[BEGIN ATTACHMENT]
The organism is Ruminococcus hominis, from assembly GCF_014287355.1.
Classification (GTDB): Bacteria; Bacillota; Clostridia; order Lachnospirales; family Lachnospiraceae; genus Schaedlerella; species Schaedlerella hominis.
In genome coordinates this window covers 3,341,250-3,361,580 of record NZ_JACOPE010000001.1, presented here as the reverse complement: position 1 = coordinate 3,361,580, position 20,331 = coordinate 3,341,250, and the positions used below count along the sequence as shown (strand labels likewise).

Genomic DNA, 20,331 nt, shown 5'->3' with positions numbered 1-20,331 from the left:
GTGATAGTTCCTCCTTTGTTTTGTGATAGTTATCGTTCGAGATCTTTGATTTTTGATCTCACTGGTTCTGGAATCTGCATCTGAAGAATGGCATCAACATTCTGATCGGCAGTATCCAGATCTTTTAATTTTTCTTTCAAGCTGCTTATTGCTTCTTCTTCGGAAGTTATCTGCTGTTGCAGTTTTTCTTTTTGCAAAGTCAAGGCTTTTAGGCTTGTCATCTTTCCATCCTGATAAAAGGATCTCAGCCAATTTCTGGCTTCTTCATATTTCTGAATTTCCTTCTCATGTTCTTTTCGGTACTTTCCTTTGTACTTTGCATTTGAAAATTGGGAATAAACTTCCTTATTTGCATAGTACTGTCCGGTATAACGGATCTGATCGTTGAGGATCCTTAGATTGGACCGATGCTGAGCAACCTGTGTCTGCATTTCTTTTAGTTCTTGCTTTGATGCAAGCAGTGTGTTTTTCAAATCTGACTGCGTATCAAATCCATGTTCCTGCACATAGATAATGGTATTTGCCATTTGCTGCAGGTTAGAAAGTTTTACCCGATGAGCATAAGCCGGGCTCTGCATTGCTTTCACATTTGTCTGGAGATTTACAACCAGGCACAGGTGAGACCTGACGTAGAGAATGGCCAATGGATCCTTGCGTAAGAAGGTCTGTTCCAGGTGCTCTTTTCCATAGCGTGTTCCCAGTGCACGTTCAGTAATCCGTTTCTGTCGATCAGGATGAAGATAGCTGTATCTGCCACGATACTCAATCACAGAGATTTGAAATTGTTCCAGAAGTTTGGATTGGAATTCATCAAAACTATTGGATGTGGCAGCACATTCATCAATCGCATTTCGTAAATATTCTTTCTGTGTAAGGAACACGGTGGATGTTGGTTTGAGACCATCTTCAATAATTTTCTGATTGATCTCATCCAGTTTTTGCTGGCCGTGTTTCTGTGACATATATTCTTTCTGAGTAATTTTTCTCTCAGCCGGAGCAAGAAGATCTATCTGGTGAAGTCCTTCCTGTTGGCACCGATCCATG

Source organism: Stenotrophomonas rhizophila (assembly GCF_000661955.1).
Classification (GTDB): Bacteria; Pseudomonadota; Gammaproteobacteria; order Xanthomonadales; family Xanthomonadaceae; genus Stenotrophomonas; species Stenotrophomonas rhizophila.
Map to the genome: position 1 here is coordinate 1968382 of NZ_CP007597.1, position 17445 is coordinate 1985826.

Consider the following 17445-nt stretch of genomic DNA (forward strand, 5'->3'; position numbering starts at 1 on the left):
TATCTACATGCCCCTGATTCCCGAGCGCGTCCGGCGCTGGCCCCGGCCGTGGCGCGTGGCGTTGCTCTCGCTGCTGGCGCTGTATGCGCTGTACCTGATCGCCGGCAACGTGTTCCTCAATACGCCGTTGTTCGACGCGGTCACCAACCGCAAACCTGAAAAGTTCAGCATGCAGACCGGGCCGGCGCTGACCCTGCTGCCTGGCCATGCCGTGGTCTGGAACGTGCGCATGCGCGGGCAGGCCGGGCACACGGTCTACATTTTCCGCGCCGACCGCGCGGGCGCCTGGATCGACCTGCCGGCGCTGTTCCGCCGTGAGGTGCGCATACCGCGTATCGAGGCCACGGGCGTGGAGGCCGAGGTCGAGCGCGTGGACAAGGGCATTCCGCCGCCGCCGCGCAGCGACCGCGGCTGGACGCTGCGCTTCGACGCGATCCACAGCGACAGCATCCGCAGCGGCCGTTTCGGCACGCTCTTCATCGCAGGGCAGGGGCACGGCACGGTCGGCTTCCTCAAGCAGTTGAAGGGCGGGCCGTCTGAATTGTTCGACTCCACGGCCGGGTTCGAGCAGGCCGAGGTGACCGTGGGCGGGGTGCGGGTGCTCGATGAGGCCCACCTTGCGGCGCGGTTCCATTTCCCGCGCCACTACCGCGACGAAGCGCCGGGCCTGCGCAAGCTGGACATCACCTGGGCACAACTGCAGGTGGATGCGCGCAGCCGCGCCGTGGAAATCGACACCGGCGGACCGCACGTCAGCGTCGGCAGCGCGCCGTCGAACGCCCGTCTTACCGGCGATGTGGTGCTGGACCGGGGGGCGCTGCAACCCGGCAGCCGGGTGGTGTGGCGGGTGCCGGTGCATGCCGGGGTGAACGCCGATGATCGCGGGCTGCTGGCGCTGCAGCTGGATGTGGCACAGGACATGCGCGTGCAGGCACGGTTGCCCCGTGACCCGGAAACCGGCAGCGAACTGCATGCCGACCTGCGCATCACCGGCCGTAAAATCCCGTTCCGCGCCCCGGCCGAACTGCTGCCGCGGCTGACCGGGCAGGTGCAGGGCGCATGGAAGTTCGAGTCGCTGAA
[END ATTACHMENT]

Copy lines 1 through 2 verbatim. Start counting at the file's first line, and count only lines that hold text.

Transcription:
The organism is Ruminococcus hominis, from assembly GCF_014287355.1.
Classification (GTDB): Bacteria; Bacillota; Clostridia; order Lachnospirales; family Lachnospiraceae; genus Schaedlerella; species Schaedlerella hominis.